During the kindergarten days, flymouse was the monitor of his class. Occasionally the head-teacher brought the kids of flymouse’s class a large bag of candies and had flymouse distribute them. All the kids loved candies very much and often compared the numbers of candies they got with others. A kid A could had the idea that though it might be the case that another kid B was better than him in some aspect and therefore had a reason for deserving more candies than he did, he should never get a certain number of candies fewer than B did no matter how many candies he actually got, otherwise he would feel dissatisfied and go to the head-teacher to complain about flymouse’s biased distribution.snoopy shared class with flymouse at that time. flymouse always compared the number of his candies with that of snoopy’s. He wanted to make the difference between the numbers as large as possible while keeping every kid satisfied. Now he had just got another bag of candies from the head-teacher, what was the largest difference he could make out of it?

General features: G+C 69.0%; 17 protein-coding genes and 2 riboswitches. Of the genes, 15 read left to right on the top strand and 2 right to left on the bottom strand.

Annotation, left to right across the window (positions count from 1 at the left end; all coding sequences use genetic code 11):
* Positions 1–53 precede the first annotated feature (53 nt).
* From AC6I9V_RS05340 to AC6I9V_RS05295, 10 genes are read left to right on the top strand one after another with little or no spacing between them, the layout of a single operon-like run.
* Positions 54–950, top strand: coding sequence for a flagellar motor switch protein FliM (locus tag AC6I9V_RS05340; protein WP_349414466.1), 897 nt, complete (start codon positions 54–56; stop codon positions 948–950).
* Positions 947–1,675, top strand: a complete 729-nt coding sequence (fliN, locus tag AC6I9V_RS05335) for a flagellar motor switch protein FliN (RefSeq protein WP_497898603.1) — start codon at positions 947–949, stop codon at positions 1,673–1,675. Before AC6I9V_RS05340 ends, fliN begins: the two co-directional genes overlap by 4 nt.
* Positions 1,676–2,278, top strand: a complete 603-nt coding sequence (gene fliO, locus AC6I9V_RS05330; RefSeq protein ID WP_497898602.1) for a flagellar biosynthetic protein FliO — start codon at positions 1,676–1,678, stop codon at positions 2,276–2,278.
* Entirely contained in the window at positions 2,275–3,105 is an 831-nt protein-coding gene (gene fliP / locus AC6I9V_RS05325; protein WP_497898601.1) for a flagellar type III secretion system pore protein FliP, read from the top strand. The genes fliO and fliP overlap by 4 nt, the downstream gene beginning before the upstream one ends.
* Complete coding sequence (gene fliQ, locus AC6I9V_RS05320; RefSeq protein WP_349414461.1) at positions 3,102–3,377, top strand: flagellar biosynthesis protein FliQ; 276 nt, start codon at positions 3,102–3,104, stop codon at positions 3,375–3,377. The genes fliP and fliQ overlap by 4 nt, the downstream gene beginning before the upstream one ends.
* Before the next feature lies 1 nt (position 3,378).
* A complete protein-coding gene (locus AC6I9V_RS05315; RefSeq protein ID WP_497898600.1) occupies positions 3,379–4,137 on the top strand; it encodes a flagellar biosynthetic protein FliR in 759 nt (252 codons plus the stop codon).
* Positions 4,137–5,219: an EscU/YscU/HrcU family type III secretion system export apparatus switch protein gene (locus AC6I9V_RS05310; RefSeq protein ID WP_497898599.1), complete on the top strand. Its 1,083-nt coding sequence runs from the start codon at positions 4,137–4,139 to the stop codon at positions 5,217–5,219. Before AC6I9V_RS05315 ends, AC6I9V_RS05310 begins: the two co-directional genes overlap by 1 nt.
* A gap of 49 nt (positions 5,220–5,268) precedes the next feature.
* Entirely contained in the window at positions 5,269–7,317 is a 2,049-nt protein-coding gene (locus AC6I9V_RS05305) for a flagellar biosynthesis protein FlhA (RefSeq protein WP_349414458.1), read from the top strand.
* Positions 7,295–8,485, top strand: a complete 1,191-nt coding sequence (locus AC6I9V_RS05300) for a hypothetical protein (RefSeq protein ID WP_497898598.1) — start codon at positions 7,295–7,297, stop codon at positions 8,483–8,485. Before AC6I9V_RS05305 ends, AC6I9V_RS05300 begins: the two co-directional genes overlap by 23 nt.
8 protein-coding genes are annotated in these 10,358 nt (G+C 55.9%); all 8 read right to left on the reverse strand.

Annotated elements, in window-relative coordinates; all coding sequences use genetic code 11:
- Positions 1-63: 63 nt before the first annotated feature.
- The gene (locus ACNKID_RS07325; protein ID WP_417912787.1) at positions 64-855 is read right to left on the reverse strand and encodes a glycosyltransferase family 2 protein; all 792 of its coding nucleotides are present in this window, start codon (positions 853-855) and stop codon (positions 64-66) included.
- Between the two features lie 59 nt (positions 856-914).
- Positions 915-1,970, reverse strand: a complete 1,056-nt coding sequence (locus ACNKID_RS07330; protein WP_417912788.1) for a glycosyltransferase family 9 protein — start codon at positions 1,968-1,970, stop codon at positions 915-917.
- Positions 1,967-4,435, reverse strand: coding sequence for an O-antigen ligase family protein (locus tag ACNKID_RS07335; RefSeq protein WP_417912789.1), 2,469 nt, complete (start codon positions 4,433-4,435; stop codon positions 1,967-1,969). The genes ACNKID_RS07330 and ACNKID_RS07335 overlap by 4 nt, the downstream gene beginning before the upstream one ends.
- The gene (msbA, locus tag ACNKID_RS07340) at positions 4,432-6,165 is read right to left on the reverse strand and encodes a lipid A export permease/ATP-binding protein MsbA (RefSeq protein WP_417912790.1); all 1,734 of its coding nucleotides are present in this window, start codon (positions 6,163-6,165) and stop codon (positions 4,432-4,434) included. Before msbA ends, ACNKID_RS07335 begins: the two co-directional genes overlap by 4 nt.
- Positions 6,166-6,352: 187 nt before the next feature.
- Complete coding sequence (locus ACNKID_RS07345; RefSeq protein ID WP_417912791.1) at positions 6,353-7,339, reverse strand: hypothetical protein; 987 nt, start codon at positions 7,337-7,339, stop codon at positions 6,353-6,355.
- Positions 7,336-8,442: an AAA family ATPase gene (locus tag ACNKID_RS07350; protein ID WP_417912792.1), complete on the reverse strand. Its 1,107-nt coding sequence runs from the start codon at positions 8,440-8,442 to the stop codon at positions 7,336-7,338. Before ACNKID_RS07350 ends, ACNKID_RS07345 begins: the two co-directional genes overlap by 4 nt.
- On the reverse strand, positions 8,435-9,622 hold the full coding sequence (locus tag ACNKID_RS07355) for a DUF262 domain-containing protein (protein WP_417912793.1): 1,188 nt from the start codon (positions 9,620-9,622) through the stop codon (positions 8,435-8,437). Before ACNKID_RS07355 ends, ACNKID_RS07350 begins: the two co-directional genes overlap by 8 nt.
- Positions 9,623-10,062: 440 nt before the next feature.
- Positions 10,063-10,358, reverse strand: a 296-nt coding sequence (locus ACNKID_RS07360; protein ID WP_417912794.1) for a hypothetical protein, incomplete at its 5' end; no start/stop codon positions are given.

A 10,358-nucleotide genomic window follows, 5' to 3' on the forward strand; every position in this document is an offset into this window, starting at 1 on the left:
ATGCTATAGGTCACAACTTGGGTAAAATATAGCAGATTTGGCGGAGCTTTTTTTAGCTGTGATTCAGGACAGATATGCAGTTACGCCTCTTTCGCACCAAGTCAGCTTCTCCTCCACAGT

The input contains a single test cases. The test cases starts with a line with two integers *N* and *M* not exceeding 30 000 and 150 000 respectively. *N* is the number of kids in the class and the kids were numbered 1 through *N*. snoopy and flymouse were always numbered 1 and *N*. Then follow *M* lines each holding three integers *A*, *B* and *c* in order, meaning that kid *A* believed that kid *B* should never get over *c* candies more than he did.

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